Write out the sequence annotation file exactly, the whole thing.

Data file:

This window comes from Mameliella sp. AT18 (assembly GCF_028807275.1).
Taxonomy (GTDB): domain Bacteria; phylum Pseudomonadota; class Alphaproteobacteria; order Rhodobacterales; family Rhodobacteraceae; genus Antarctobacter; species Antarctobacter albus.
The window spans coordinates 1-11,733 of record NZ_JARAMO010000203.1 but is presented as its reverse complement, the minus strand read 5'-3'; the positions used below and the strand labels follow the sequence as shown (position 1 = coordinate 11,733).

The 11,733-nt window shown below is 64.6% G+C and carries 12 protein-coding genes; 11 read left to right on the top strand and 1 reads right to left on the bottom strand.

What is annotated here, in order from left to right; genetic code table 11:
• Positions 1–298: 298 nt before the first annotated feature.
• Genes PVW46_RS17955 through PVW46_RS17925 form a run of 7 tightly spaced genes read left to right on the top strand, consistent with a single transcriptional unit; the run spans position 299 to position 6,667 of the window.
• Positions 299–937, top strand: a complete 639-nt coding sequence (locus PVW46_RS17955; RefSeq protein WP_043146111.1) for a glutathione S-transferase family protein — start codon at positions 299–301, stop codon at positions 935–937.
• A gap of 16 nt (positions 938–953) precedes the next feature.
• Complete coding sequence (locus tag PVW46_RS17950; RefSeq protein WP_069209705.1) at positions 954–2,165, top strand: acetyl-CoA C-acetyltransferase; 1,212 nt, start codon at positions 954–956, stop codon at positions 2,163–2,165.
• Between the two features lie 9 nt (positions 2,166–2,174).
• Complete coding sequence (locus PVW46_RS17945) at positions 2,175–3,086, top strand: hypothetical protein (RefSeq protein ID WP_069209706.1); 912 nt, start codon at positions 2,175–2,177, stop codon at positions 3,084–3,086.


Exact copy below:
This window comes from Mameliella sp. AT18 (assembly GCF_028807275.1).
Taxonomy (GTDB): domain Bacteria; phylum Pseudomonadota; class Alphaproteobacteria; order Rhodobacterales; family Rhodobacteraceae; genus Antarctobacter; species Antarctobacter albus.
The window spans coordinates 1-11,733 of record NZ_JARAMO010000203.1 but is presented as its reverse complement, the minus strand read 5'-3'; the positions used below and the strand labels follow the sequence as shown (position 1 = coordinate 11,733).

The 11,733-nt window shown below is 64.6% G+C and carries 12 protein-coding genes; 11 read left to right on the top strand and 1 reads right to left on the bottom strand.

What is annotated here, in order from left to right; genetic code table 11:
• Positions 1–298: 298 nt before the first annotated feature.
• Genes PVW46_RS17955 through PVW46_RS17925 form a run of 7 tightly spaced genes read left to right on the top strand, consistent with a single transcriptional unit; the run spans position 299 to position 6,667 of the window.
• Positions 299–937, top strand: a complete 639-nt coding sequence (locus PVW46_RS17955; RefSeq protein WP_043146111.1) for a glutathione S-transferase family protein — start codon at positions 299–301, stop codon at positions 935–937.
• A gap of 16 nt (positions 938–953) precedes the next feature.
• Complete coding sequence (locus tag PVW46_RS17950; RefSeq protein WP_069209705.1) at positions 954–2,165, top strand: acetyl-CoA C-acetyltransferase; 1,212 nt, start codon at positions 954–956, stop codon at positions 2,163–2,165.
• Between the two features lie 9 nt (positions 2,166–2,174).
• Complete coding sequence (locus PVW46_RS17945) at positions 2,175–3,086, top strand: hypothetical protein (RefSeq protein ID WP_069209706.1); 912 nt, start codon at positions 2,175–2,177, stop codon at positions 3,084–3,086.